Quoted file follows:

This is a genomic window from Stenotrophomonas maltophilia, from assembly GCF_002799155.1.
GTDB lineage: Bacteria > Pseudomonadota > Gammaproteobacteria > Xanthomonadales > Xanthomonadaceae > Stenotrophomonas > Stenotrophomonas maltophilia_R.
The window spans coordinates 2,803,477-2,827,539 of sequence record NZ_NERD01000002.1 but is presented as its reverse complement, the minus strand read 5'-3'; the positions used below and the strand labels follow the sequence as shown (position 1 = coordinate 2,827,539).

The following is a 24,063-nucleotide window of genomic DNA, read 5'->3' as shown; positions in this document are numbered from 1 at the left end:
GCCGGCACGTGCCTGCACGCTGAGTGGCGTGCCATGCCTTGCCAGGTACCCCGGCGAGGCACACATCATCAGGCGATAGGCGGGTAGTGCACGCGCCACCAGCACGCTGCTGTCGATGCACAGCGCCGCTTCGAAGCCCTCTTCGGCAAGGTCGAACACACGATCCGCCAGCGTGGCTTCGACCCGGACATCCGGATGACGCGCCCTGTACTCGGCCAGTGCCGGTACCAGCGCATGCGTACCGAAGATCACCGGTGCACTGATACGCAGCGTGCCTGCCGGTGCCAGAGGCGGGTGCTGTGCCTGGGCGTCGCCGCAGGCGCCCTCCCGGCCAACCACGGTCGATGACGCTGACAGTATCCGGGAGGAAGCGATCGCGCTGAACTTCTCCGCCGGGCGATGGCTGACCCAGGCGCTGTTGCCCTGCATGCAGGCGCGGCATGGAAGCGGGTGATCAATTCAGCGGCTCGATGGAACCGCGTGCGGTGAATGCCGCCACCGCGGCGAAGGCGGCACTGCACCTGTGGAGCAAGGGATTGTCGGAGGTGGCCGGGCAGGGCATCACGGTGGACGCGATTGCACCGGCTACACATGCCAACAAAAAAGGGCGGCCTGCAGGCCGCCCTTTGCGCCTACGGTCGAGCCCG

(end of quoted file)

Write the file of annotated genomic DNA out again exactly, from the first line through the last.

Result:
This is a genomic window from Stenotrophomonas maltophilia, from assembly GCF_002799155.1.
GTDB lineage: Bacteria > Pseudomonadota > Gammaproteobacteria > Xanthomonadales > Xanthomonadaceae > Stenotrophomonas > Stenotrophomonas maltophilia_R.
The window spans coordinates 2,803,477-2,827,539 of sequence record NZ_NERD01000002.1 but is presented as its reverse complement, the minus strand read 5'-3'; the positions used below and the strand labels follow the sequence as shown (position 1 = coordinate 2,827,539).

The following is a 24,063-nucleotide window of genomic DNA, read 5'->3' as shown; positions in this document are numbered from 1 at the left end:
GCCGGCACGTGCCTGCACGCTGAGTGGCGTGCCATGCCTTGCCAGGTACCCCGGCGAGGCACACATCATCAGGCGATAGGCGGGTAGTGCACGCGCCACCAGCACGCTGCTGTCGATGCACAGCGCCGCTTCGAAGCCCTCTTCGGCAAGGTCGAACACACGATCCGCCAGCGTGGCTTCGACCCGGACATCCGGATGACGCGCCCTGTACTCGGCCAGTGCCGGTACCAGCGCATGCGTACCGAAGATCACCGGTGCACTGATACGCAGCGTGCCTGCCGGTGCCAGAGGCGGGTGCTGTGCCTGGGCGTCGCCGCAGGCGCCCTCCCGGCCAACCACGGTCGATGACGCTGACAGTATCCGGGAGGAAGCGATCGCGCTGAACTTCTCCGCCGGGCGATGGCTGACCCAGGCGCTGTTGCCCTGCATGCAGGCGCGGCATGGAAGCGGGTGATCAATTCAGCGGCTCGATGGAACCGCGTGCGGTGAATGCCGCCACCGCGGCGAAGGCGGCACTGCACCTGTGGAGCAAGGGATTGTCGGAGGTGGCCGGGCAGGGCATCACGGTGGACGCGATTGCACCGGCTACACATGCCAACAAAAAAGGGCGGCCTGCAGGCCGCCCTTTGCGCCTACGGTCGAGCCCG